As its name implies, the Kodak STEP Instant Print Digital Camera, available for $70 on Amazon, lets you take a picture and print it out on that very same device. Not only do you get to skip the irksome process of uploading photos to your computer and printing them on your bulky, non-portable printer (or worse yet, having to wait for your local pharmacy to print them for you), but you never need to bother with ink cartridges or toner, either. The Kodak STEP comes with special 2-inch-by-3-inch printing paper inlaid with color crystals that bring your image to life. There’s also an adhesive layer on the back, so you can easily stick your photos to laptop covers, scrapbooks, or whatever else could use a little adornment.

There's a 10-second self-timer, so you don't have to ask strangers to take your group photos.Kodak

For those of you who want to give your photos some added flair, you might like the Kodak STEP Touch, available for $130 from Amazon. It’s similar to the regular Kodak STEP, but the LCD touch screen allows you to edit your photos before you print them; you can also shoot short videos and even share your content straight to social media.

If you want to print photos from your smartphone gallery, there's the Kodak STEP Instant Mobile Photo Printer. This portable $80 printer connects to any iOS or Android device with Bluetooth capabilities and can print whatever photos you send to it.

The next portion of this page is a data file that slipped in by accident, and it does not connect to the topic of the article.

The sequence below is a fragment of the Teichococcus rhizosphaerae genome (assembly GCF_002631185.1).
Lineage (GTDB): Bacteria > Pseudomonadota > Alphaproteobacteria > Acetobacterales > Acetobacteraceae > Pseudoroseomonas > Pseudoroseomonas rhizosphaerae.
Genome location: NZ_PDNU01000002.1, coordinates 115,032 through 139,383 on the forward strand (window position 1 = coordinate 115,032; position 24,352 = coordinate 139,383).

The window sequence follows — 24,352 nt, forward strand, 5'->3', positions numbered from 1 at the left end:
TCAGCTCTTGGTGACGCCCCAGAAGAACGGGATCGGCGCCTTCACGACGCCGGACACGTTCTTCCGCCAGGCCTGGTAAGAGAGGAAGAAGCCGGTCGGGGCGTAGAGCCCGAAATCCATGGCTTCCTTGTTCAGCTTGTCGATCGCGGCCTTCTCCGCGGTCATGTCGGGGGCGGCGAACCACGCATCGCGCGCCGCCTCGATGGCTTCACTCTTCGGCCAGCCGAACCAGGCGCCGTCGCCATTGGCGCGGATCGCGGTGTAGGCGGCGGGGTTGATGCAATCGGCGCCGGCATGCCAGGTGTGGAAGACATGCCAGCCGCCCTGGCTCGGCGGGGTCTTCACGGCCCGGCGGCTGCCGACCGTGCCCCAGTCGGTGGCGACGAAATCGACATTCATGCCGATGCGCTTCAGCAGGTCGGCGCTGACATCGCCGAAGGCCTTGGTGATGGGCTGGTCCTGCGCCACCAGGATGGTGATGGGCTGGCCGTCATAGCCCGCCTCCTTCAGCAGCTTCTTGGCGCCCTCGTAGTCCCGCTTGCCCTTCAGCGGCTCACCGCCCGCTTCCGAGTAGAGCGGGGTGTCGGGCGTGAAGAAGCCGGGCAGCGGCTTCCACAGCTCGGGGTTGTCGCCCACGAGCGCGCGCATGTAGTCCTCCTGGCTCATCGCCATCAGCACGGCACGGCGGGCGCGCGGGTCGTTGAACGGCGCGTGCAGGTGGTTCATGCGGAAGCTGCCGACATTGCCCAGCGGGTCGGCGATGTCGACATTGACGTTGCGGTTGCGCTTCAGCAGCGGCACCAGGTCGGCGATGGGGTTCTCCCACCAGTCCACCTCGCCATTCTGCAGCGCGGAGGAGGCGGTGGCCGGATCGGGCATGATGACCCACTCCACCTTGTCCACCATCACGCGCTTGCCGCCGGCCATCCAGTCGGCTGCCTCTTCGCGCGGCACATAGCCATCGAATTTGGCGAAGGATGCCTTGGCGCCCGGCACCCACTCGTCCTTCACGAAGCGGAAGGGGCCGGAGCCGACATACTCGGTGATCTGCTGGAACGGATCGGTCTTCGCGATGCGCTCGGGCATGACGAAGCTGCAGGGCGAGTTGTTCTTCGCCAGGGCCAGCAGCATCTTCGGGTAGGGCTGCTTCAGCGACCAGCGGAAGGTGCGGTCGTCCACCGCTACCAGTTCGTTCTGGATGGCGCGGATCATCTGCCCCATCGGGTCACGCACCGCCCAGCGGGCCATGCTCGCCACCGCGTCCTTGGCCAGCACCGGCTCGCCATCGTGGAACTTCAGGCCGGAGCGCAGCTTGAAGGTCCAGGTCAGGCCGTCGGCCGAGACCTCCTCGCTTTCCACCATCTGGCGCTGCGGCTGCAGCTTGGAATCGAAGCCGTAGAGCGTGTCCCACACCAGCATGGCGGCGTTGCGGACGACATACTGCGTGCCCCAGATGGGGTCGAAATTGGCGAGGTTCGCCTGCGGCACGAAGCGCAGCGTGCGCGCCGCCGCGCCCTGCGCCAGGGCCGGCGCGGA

The Kodak STEP Instant Mobile Photo Printer connects to an app that allows you to add filters and other effects to your photos. Kodak

All three Kodak STEP devices come with some of that magical printer paper, but you can order additional refills, too—a 20-sheet set costs $8 on Amazon.

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Why Do We Say ‘Spill the Beans’?

This is a Greek tragedy.
This is a Greek tragedy.
anthony_taylor/iStock via Getty Images

Though superfans of The Office may claim otherwise, the phrase spill the beans did not originate when Kevin Malone dropped a massive bucket of chili at work during episode 26 of season five. In fact, people supposedly started talking about spilling the beans more than 2000 years ago.

According to Bloomsbury International, one voting method in ancient Greece involved (uncooked) beans. If you were voting yes on a certain matter, you’d place a white bean in the jar; if you were voting no, you’d use your black bean. The jar wasn’t transparent, and since the votes were meant to be kept secret until the final tally, someone who accidentally knocked it over mid-vote was literally spilling the beans—and figuratively spilling the beans about the results.

While we don’t know for sure that the phrase spill the beans really does date all the way back to ancient times, we do know that people have used the word spill to mean “divulge” at least since the 16th century. The Oxford English Dictionary’s earliest known reference of it is from a letter written by Spanish chronicler Antonio de Guevara sometime before his death in 1545 (the word spill appears in Edward Hellowes’s 1577 translation of the letter).

Writers started to pair spill with beans during the 20th century. The first known mention is from Thomas K. Holmes’s 1919 novel The Man From Tall Timber: “‘Mother certainly has spilled the beans!’ thought Stafford in vast amusement.”

In short, it’s still a mystery why people decided that beans were an ideal food to describe spilling secrets. As for whether you’re imagining hard, raw beans like the Greeks used or the tender, seasoned beans from Kevin Malone’s ill-fated chili, we’ll leave that up to you.

[h/t Bloomsbury International]